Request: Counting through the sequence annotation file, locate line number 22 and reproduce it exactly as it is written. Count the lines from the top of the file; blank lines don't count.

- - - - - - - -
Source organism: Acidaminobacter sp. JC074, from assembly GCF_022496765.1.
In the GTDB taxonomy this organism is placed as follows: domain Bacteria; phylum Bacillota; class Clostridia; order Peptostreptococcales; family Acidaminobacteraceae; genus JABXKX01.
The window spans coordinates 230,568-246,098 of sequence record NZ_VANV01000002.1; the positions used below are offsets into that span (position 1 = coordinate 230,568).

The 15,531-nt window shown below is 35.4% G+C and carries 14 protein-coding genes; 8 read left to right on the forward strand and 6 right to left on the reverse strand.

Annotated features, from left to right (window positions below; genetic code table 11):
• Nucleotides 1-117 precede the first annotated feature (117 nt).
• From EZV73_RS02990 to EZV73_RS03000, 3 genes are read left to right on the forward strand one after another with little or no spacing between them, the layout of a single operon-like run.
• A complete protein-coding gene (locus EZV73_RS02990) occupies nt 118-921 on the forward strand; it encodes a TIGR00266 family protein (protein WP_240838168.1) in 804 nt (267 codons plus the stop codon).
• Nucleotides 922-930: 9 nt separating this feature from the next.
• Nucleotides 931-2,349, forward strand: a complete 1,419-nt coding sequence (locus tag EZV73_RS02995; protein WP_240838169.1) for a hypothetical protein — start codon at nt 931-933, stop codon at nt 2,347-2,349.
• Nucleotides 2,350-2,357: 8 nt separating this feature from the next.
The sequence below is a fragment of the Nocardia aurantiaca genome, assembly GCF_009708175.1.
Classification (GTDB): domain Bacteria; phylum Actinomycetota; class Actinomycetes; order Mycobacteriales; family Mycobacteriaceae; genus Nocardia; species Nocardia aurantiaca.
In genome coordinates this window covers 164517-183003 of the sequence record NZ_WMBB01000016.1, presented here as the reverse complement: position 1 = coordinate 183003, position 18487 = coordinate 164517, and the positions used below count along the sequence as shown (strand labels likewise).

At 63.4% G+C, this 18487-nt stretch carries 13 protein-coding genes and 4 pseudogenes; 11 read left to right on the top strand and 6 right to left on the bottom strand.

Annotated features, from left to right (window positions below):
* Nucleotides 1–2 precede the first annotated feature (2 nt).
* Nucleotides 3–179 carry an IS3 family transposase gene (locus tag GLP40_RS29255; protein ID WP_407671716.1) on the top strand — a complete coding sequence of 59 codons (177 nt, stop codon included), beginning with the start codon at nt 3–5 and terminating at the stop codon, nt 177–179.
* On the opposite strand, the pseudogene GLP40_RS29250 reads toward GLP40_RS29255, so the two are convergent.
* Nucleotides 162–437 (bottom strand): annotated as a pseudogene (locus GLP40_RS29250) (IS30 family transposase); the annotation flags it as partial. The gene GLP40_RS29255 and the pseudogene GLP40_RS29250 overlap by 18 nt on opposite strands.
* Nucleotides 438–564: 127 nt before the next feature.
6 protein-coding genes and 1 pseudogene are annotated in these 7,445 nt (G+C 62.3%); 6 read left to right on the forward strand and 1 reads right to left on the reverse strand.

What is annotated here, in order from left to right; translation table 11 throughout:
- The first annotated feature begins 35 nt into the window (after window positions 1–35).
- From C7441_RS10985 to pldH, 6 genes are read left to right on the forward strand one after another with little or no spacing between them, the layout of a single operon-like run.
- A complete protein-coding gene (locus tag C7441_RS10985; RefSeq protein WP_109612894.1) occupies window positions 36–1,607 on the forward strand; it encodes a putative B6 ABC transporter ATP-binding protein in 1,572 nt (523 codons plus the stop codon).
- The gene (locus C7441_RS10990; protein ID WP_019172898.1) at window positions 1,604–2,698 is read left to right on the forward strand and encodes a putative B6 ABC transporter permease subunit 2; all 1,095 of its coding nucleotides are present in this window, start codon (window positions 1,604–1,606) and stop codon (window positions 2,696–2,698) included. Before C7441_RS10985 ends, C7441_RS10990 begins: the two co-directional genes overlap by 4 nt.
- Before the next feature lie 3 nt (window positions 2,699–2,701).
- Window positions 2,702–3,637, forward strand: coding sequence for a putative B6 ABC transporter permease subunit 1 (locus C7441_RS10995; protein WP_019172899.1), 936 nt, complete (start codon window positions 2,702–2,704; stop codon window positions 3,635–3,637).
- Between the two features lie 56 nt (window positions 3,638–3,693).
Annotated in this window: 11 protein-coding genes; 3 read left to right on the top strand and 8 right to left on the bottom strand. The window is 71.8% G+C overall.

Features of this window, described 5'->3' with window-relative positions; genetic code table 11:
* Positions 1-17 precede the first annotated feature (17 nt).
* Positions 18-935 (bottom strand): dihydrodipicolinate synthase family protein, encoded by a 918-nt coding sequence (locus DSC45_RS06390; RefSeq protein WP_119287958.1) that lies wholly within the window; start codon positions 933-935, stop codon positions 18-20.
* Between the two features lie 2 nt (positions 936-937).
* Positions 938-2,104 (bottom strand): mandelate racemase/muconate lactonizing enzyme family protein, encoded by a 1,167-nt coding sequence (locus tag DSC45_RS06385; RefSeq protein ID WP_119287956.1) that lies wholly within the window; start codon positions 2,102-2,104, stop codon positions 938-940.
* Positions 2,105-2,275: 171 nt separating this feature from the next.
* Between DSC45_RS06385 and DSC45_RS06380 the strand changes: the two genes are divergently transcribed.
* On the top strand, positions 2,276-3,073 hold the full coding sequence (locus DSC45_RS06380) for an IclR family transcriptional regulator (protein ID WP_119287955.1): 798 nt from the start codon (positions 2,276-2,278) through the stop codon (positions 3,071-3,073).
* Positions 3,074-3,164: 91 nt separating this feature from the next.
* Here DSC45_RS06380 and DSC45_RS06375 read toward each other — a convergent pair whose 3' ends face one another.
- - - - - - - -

6 protein-coding genes and 1 pseudogene are annotated in these 7,445 nt (G+C 62.3%); 6 read left to right on the forward strand and 1 reads right to left on the reverse strand.